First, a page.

The Vienna Secession Hall was built in 1897 for the exhibitions of the Vienna Secession, an art movement led by Gustav Klimt (who served as the first president) and others that called for a break-through from the conservatism. Although the Vienna Secession only lasted a few years (Gustav Klimt left the Secession in early 1900's), the Secession Hall still hosts the wall painting by Gustav Klimt, the Beethovenfries.
Nowadays, the Vienna Secession Hall also holds exhibitions for modern artists.
Yesterday I went to the Vienna Secession Hall with a bunch of my art group friends to admire the Beethovenfries and check out other exhibitions there. Unfortunately, no photos are allowed in the room dedicated to the Beethovenfries. Anyone interested may click on the link to see it.
Therefore, I only took photos of other exhibitions that interest me.
除了Beethovenfries外，分離派會館目前展出三個展覽，其中之一為Francis Upritchard的「In Die Höhle」，這項展覽的作品具有強烈的視覺效果與裝飾性，有點像家飾，也有點像雕塑。其中讓我第一眼就注意到的是這個雙蛇燈飾。
Currently, the Vienna Secession are exhibiting three exhibitions, one of which titles "In Die Höhle" by Francis Upritchard. Her works are very visual and decorative to me, somewhat furniture-ish and somewhat sculpture-ish. What caught my eyes at the very first sight is this light comprising two snakes.
I am certain that Ms. Upritchard has some deeper meaning to it, but the snakes could be read either way, good or evil. As suggested in Gustav Klimt's Beethovenfries, the daughters of the monster have snakes wrapping around their hair; however, in some religions, snakes are considered holy.
Being a "snake" (in Chinese Zodiac), I am more terrified than fascinated by the snakes though, given the sneakiness and deadliness that they could be.
Another light work of Ms. Upritchard in another room.
Even though it might sound odd or random, this lights actually reminds of the good-fortune light we Taiwanese would get at temples.
At the other side of the exhibition room, the yellow cowboy and cowgirl look over a handful of hats, hunting for the right one.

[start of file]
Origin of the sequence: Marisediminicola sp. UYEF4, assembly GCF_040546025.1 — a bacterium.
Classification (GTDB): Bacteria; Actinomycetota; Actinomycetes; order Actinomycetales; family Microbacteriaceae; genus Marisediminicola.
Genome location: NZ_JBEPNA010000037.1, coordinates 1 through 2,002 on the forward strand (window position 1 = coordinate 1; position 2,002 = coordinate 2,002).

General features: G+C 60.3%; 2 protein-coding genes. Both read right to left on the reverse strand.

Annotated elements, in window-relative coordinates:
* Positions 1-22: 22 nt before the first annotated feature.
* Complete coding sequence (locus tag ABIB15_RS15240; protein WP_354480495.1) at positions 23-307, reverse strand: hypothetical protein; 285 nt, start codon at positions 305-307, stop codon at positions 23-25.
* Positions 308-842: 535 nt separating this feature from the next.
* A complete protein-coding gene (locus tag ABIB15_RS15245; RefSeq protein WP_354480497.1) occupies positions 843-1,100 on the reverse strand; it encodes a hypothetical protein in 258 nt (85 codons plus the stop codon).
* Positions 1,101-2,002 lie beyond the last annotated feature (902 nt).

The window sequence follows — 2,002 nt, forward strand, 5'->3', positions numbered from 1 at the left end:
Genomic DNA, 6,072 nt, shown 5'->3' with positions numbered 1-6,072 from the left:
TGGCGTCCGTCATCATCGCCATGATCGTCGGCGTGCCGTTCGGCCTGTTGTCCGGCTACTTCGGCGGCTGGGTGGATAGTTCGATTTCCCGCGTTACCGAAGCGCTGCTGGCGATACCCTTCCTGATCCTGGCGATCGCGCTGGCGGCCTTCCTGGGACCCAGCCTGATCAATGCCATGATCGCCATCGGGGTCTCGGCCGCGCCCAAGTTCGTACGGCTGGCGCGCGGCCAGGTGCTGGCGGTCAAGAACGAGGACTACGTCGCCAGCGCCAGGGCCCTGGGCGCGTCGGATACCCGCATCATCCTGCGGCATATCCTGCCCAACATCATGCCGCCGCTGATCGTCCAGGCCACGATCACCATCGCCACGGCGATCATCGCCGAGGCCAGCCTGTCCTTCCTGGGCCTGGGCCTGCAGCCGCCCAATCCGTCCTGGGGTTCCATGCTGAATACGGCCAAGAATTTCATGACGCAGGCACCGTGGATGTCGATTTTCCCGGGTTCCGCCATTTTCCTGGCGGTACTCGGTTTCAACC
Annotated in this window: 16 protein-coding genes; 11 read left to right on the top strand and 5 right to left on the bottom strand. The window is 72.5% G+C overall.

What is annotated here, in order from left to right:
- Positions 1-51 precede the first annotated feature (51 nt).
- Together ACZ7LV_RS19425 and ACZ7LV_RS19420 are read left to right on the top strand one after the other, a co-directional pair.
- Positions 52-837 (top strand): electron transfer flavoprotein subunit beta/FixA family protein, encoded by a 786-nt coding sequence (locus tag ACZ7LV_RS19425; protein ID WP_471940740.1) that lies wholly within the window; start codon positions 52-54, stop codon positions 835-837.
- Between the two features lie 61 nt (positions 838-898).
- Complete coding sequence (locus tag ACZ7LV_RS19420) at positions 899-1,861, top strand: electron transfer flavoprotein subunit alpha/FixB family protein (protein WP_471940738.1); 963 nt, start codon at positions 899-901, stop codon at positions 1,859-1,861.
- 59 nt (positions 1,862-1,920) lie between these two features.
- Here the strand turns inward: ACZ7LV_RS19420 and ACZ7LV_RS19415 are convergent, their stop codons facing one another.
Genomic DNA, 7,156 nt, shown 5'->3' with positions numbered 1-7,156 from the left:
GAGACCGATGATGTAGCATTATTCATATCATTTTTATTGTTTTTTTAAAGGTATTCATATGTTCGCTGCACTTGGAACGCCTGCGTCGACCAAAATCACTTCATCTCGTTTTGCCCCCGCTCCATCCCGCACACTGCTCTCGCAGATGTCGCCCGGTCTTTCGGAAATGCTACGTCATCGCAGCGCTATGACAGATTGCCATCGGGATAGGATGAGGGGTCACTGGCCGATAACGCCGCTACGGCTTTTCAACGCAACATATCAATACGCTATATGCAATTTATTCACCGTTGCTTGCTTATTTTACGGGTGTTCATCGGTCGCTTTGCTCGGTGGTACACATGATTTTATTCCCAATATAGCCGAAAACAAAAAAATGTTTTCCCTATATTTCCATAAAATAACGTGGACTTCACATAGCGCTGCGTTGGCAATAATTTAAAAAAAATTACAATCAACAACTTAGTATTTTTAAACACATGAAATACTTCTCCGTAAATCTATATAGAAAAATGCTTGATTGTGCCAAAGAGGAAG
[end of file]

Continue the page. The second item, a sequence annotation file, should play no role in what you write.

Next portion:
It somehow makes me wonder: Are we sometimes just hunting/looking/searching for something that is so minimal and meaningless? Or Is it true that life consists of all tiny little options and one choice might just lead to a different path than other (the alternative Universe theory)?
As to this cabinet, what caught my eyes first was the interlocking lines but then the statues there in kind of brought me to think how we are all trapped in some ways, in life, in reality, or in other conceptual ways.
At the ground level of the Secession, it showcases an exhibition named "The White Blanket" by Jiří Kovanda, a Czech artist. In plain sight, it looks like a room under construction or decoration. I literally walked in and thought "AH! NO EXHIBITION in this room." But once I walked around more, I was totally in love with this surreal exhibition which just sucks me in.
As implicated in the title of the exhibition, the room is all white with a little bit of this color or that, this item or that. The eye-level walls make it look like a labyrinth (or office cube?!) to me.
The whole thing screams "solitude" to me, a mental state of floating in the universe alone, a pure loneliness.
A red lamp, a yellow broom... rendered a taste of habitation but by no means, any intimacy to me.
A spread out mattress and blanket (and two pillows!?) surrounded by walls could be invitation or rejection, yet the blank and emptiness suggest more distance than coziness.
A lonely chair sitting in a big room with nothing else...
with a broken leg...
is like the existence of all mankind, alone and broken.
An only orchid...
... could be narcissism or could be a talent who never got the recognition deserved.
This whole room brought me back to my days back in L.A. I literally lived like this, a mattress, a couch, a table and a chair. Nothing else. All the loneliness, all the depressing feelings, all the anxiety just sprang into me. We are all waiting for someone to understand us, to recognize us, to embrace us as who we are...